Call it Big Data meets hyper-convergence, or the next generation virtual storage network, or Hadoop on a hypervisor, but the time has come for a serious look at running honest to goodness real-world Big Data workloads in a virtual environment. Not just test and dev mind you, but real production Hadoop workloads using virtualization.
Ever since we started running Big Data jobs, the mantra has been: “bring the compute to the data.” The rationale for this was two-fold. First, the performance of local disk drives was better than the performance of the data center network. And second, the majority of the time a MapReduce task was spent reading or writing data.
This sentiment drove the development of the Hadoop Distributed File Systems (HDFS) to using commodity servers with direct attached storage (DAS). It also drove the development of a distributed compute environment, (JobTracker, YARN), to move the processing to the local units of distributed storage. It caused users to create physical server Hadoop installations where the software had rack awareness and the network was carefully crafted to avoid bottlenecks.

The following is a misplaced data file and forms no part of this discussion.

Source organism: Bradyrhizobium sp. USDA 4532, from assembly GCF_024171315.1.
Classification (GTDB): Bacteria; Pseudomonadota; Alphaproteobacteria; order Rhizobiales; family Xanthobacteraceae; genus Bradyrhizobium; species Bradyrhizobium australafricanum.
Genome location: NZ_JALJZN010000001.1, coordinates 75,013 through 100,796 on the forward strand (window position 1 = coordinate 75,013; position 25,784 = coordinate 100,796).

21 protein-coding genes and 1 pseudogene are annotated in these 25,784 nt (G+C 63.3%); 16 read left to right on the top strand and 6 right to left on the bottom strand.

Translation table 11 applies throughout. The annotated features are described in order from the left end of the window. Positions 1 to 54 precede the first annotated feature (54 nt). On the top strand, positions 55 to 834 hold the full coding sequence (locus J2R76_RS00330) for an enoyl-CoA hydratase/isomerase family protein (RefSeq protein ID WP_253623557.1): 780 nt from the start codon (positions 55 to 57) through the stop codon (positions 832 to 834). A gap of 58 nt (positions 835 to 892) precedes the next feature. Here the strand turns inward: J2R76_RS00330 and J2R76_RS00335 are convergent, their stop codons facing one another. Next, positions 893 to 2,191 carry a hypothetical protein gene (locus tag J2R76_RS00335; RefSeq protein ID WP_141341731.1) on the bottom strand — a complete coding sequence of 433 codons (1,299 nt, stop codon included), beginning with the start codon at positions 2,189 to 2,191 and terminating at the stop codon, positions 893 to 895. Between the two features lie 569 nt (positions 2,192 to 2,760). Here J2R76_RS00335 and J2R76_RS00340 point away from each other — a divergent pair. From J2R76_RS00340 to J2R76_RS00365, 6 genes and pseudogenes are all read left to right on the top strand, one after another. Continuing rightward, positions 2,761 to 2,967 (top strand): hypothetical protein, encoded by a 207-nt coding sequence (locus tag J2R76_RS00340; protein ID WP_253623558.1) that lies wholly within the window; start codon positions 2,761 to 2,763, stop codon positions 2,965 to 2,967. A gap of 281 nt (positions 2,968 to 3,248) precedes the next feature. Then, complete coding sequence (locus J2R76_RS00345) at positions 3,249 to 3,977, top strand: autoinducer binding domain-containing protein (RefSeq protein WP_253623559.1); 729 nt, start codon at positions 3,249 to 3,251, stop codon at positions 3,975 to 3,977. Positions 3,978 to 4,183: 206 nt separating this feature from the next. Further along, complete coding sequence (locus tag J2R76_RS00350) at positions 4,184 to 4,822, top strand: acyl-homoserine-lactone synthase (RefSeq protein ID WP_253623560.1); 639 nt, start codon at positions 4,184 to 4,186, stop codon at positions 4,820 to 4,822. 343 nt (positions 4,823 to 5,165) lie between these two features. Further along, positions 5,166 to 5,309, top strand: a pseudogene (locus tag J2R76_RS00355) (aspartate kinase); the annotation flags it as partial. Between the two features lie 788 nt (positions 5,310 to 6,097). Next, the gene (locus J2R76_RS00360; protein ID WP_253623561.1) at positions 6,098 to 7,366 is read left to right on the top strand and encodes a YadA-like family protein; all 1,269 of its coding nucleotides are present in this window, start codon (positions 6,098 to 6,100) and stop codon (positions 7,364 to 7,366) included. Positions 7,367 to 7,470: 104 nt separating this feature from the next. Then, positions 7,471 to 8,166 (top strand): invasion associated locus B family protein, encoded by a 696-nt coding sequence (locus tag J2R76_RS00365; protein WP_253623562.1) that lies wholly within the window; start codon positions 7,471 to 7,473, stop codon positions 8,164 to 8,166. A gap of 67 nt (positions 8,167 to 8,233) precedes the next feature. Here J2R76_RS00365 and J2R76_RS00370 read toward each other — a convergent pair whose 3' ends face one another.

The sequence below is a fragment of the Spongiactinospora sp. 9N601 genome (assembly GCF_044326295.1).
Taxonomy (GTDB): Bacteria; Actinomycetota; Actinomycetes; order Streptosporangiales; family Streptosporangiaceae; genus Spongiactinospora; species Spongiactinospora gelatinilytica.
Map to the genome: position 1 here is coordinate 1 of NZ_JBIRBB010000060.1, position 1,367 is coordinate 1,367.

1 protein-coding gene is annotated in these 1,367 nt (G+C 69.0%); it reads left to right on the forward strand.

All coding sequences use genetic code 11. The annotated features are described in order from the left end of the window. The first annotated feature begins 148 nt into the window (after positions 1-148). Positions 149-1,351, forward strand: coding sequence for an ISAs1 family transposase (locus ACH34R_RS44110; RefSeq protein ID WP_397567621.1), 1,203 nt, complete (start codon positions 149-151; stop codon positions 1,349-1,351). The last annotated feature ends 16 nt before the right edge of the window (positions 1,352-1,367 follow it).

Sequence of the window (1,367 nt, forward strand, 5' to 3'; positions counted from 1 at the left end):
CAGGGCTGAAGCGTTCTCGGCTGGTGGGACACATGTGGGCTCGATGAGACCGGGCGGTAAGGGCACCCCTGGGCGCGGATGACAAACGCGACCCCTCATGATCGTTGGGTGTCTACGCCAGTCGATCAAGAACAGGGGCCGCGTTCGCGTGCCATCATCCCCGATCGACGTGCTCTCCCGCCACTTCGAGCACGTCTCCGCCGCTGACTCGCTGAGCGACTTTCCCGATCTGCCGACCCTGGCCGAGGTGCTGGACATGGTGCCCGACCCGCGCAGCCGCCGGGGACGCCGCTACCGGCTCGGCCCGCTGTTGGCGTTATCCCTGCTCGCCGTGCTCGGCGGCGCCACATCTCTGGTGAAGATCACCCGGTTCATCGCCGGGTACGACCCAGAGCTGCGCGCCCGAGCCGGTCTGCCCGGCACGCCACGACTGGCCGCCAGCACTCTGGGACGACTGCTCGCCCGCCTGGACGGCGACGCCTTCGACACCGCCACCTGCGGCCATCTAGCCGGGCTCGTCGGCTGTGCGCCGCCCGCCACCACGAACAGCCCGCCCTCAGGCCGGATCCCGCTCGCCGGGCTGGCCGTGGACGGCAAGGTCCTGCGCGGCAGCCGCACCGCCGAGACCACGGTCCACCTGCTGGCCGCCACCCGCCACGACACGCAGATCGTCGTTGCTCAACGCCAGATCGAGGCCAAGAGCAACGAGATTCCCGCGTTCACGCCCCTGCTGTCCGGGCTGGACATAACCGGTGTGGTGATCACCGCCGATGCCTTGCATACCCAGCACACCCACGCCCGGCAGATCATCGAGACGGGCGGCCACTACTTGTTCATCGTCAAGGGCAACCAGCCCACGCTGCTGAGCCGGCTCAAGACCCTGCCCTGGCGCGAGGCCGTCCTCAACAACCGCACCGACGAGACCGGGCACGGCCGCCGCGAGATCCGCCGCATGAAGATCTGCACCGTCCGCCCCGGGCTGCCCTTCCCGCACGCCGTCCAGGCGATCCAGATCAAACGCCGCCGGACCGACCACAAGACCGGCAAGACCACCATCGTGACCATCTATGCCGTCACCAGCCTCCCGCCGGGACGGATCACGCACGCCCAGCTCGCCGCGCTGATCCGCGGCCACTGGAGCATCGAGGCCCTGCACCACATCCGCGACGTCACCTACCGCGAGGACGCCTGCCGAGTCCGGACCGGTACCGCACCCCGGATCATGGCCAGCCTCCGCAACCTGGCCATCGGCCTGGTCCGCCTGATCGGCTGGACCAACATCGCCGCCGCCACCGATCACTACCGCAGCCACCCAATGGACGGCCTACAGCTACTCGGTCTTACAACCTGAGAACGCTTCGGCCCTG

However, with the advent of 10 Gbit/s, 40 Gbit/s and faster networks, the availability of vastly improved data compression technology, as well as the development of shared in-memory data analysis tools such as Spark, these assumptions need to be revisited.
In 2011, AmpLab prophesied the end of the “bring compute to the storage” era with its Disk-Locality in Datacenter Computing Considered Irrelevant paper. A year later, Microsoft brought the prophesy to life with its Flat Datacenter Storage (FDC), proving that network bandwidth was no longer a bottleneck to data movement in the data center.
Providers of Hadoop clusters in public cloud environments have also demonstrated this. Last year Amazon released new AWS instance configurations that when used with Amazon S3 provided better performance than running the same Spark jobs using local storage. This demonstrated the end of disk locality in the public cloud as well as on-premises.
Accenture Technology Labs also recently compared the performance of the Google Cloud Storage connector for Hadoop and found that it beat local disk HDFS performance (see the chart below for reference).
At BlueData, we have observed similar performance during our comparison of Hadoop running on our EPIC platform in a virtualized on-premises environment versus Hadoop running with bare-metal on-premises. Stay tuned for more updates on that in the coming months.
Every enterprise that is evaluating its options for Big Data platforms needs to seriously consider virtualized environments as well as physical bare-metal clusters. Running Hadoop on virtualized infrastructure is no longer an experimental proposition reserved for non-critical workloads. It is a proven solution for the most demanding Hadoop jobs.